All Buttoned Up

This painting is by Edward Hopper.  It’s called Cape Cod Morning. I have a picture of it in my office.  It reminds me not to hold back.  The woman looks like she wants to take off across the field, but she’s held in her place by something.

Insecurity.  Everyone has it, even people that seem like they have it all together. People that are smart, beautiful, can work a crowd, every last one of them experiences insecurity.  It limits potential and puts boundaries around what we think we can do.  It seems to get worse as you get older, or maybe it has peaks throughout a person’s life.

Children don’t seem to have insecurities, teenagers are rampant with insecurity, young adults seem to think they know everything and then insecurity creeps back in as we become adults.

When my son was in the first grade he had Career Day at school.  He was to come to school dressed like what he wanted to be when he grew up.  He was so excited and burst through the door declaring he wanted to be a Shark for Career Day.  Excuse me?

I calmly explained that a shark was an animal and you can’t be a shark for a career.

“The teacher said I could be anything I wanted to be and I want to be a shark when I grow up.  They’re so cool.”  That was his reply and who was I to tell him he could not be a shark.

So, I bought a blue t-shirt, ironed on the word shark across the front and sewed a fin, made out of black felt, on the back.  My son went to school for Career Day as a shark with a huge smile on his face.

“Oh, I hope no one else picked my same career,”  he said as we pulled up to school.  “I think you’re safe,” was my response.

Cotter went to school that day not caring, not concerned with what people would say or if his choice was unrealistic or silly.  Other children told him he could not be a shark or that his career was weird.  He didn’t care.  In his mind, he could be anything he wanted.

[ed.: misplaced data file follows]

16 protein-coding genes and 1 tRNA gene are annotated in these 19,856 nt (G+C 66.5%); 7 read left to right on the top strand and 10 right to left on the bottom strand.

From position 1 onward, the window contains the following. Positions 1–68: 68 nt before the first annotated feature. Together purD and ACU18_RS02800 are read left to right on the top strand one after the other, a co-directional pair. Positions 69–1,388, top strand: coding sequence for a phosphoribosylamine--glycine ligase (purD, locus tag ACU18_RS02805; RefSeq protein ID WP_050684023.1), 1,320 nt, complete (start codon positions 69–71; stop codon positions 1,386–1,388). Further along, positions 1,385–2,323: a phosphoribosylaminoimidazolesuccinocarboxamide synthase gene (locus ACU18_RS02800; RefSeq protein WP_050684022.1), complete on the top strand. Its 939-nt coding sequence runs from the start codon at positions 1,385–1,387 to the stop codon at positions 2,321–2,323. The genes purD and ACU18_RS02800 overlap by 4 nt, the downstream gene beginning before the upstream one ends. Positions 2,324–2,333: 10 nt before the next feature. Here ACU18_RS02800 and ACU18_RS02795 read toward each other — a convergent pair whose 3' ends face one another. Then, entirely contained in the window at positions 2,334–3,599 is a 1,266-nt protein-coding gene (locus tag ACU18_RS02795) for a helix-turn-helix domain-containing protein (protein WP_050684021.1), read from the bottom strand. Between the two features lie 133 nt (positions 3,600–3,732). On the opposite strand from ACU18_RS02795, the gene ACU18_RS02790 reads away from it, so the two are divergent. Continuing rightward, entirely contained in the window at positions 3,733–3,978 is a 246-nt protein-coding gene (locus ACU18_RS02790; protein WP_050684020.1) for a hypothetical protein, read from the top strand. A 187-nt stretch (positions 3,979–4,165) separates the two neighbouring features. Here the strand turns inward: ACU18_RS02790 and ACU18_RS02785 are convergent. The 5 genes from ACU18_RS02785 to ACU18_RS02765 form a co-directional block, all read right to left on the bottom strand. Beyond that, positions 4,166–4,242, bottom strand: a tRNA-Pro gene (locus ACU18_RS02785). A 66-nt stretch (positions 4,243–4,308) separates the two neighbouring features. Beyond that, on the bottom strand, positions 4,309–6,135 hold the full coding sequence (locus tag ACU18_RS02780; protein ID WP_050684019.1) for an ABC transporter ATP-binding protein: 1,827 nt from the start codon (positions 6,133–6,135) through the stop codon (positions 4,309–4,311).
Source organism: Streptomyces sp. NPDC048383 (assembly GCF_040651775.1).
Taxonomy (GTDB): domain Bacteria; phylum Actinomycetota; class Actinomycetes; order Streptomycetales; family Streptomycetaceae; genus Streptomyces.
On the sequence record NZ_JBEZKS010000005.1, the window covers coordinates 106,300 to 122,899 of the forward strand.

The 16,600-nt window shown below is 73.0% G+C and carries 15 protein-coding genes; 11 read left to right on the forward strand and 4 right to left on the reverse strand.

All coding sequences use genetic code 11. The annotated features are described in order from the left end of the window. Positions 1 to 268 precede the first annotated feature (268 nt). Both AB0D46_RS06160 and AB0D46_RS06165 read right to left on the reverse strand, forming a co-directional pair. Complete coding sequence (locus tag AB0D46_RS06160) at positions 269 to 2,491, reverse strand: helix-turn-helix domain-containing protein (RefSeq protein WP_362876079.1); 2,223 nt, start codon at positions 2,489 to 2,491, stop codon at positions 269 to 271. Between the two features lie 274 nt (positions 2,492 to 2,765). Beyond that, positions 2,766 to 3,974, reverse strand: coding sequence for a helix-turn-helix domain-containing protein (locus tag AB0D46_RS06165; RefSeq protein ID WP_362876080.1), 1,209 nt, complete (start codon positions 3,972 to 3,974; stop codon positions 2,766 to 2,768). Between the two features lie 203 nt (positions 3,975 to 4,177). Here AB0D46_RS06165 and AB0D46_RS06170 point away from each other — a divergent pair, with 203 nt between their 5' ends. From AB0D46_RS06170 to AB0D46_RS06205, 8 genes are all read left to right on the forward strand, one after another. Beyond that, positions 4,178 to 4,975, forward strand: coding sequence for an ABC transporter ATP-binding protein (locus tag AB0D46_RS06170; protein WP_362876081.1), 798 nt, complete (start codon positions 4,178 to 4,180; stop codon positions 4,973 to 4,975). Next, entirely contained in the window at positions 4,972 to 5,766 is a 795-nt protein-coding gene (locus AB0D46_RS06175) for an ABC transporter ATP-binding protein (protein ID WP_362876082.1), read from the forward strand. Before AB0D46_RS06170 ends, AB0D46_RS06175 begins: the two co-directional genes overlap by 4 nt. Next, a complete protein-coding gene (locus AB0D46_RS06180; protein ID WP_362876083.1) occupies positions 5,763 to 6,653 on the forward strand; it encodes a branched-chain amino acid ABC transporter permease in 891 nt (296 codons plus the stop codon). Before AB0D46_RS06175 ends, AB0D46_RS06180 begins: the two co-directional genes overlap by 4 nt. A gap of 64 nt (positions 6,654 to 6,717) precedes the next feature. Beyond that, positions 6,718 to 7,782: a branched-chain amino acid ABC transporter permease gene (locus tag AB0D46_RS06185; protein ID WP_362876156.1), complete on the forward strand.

Insecurity was nowhere to be found.

Fortunately, he has decided he no longer wants to be a shark.  What do sharks major in?  He’s now 14 and wants for things much more of this world.  He has insecurities just like everyone else, but for that moment, he was limitless and it was brilliant to watch.

I have a string of insecurities, some of which are rooted in my being, others which just free float into my head from time to time, and some that are just plain stupid.

They limit me.

There in lies the challenge.  When we are no longer in the first grade, once we can realize limits, how far do we let them hold us back?  I’m pretty sure I’m never going to be a ballerina, it’s really not likely that I’ll join the circus, and I’ve never wanted to be a shark, but everything else is up for grabs.

Cotter, at 14 wants to be an attorney.  Turns out he was right, he can be a shark.

That’s all from the laundry room.  Dream in color.

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